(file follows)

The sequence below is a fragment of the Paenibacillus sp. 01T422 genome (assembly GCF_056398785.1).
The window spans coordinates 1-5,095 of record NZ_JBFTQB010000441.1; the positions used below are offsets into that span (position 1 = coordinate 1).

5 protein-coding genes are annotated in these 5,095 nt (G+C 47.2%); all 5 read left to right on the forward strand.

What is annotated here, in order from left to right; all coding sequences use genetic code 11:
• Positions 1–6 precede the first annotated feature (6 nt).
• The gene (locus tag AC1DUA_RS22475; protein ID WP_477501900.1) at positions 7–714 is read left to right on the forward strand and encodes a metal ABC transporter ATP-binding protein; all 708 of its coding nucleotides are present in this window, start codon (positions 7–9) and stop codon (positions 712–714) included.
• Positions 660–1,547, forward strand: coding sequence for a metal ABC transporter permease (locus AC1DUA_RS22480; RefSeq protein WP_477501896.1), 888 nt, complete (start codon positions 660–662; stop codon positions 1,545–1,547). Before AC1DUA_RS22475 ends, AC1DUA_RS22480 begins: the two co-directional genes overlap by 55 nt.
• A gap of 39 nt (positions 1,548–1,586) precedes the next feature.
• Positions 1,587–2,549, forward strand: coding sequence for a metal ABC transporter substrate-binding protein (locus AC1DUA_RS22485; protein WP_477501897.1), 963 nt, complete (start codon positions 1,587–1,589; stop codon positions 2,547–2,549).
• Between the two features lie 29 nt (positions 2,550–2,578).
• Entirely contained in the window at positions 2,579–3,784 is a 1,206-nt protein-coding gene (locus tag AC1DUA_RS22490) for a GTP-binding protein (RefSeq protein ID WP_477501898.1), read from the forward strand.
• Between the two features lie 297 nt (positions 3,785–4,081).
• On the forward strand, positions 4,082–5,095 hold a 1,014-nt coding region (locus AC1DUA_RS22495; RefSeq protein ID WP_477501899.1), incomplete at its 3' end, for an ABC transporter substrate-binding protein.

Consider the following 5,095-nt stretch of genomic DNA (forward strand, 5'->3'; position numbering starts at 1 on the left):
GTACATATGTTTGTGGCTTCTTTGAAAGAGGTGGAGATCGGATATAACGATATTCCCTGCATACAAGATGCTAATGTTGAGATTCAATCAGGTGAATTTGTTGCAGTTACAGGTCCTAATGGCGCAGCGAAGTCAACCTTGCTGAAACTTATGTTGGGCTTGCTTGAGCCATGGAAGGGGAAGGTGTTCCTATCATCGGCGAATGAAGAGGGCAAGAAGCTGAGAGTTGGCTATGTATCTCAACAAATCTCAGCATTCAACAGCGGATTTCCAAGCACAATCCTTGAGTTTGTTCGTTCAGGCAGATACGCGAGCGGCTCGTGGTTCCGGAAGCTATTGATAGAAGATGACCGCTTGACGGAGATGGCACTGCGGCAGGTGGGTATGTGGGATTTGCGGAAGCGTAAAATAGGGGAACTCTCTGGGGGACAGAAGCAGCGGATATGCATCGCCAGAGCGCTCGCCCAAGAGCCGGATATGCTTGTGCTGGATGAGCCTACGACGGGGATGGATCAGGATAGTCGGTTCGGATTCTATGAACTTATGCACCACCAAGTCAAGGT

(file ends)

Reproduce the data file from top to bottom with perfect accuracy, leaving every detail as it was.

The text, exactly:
The sequence below is a fragment of the Paenibacillus sp. 01T422 genome (assembly GCF_056398785.1).
The window spans coordinates 1-5,095 of record NZ_JBFTQB010000441.1; the positions used below are offsets into that span (position 1 = coordinate 1).

5 protein-coding genes are annotated in these 5,095 nt (G+C 47.2%); all 5 read left to right on the forward strand.

What is annotated here, in order from left to right; all coding sequences use genetic code 11:
• Positions 1–6 precede the first annotated feature (6 nt).
• The gene (locus tag AC1DUA_RS22475; protein ID WP_477501900.1) at positions 7–714 is read left to right on the forward strand and encodes a metal ABC transporter ATP-binding protein; all 708 of its coding nucleotides are present in this window, start codon (positions 7–9) and stop codon (positions 712–714) included.
• Positions 660–1,547, forward strand: coding sequence for a metal ABC transporter permease (locus AC1DUA_RS22480; RefSeq protein WP_477501896.1), 888 nt, complete (start codon positions 660–662; stop codon positions 1,545–1,547). Before AC1DUA_RS22475 ends, AC1DUA_RS22480 begins: the two co-directional genes overlap by 55 nt.
• A gap of 39 nt (positions 1,548–1,586) precedes the next feature.
• Positions 1,587–2,549, forward strand: coding sequence for a metal ABC transporter substrate-binding protein (locus AC1DUA_RS22485; protein WP_477501897.1), 963 nt, complete (start codon positions 1,587–1,589; stop codon positions 2,547–2,549).
• Between the two features lie 29 nt (positions 2,550–2,578).
• Entirely contained in the window at positions 2,579–3,784 is a 1,206-nt protein-coding gene (locus tag AC1DUA_RS22490) for a GTP-binding protein (RefSeq protein ID WP_477501898.1), read from the forward strand.
• Between the two features lie 297 nt (positions 3,785–4,081).
• On the forward strand, positions 4,082–5,095 hold a 1,014-nt coding region (locus AC1DUA_RS22495; RefSeq protein ID WP_477501899.1), incomplete at its 3' end, for an ABC transporter substrate-binding protein.

Consider the following 5,095-nt stretch of genomic DNA (forward strand, 5'->3'; position numbering starts at 1 on the left):
GTACATATGTTTGTGGCTTCTTTGAAAGAGGTGGAGATCGGATATAACGATATTCCCTGCATACAAGATGCTAATGTTGAGATTCAATCAGGTGAATTTGTTGCAGTTACAGGTCCTAATGGCGCAGCGAAGTCAACCTTGCTGAAACTTATGTTGGGCTTGCTTGAGCCATGGAAGGGGAAGGTGTTCCTATCATCGGCGAATGAAGAGGGCAAGAAGCTGAGAGTTGGCTATGTATCTCAACAAATCTCAGCATTCAACAGCGGATTTCCAAGCACAATCCTTGAGTTTGTTCGTTCAGGCAGATACGCGAGCGGCTCGTGGTTCCGGAAGCTATTGATAGAAGATGACCGCTTGACGGAGATGGCACTGCGGCAGGTGGGTATGTGGGATTTGCGGAAGCGTAAAATAGGGGAACTCTCTGGGGGACAGAAGCAGCGGATATGCATCGCCAGAGCGCTCGCCCAAGAGCCGGATATGCTTGTGCTGGATGAGCCTACGACGGGGATGGATCAGGATAGTCGGTTCGGATTCTATGAACTTATGCACCACCAAGTCAAGGT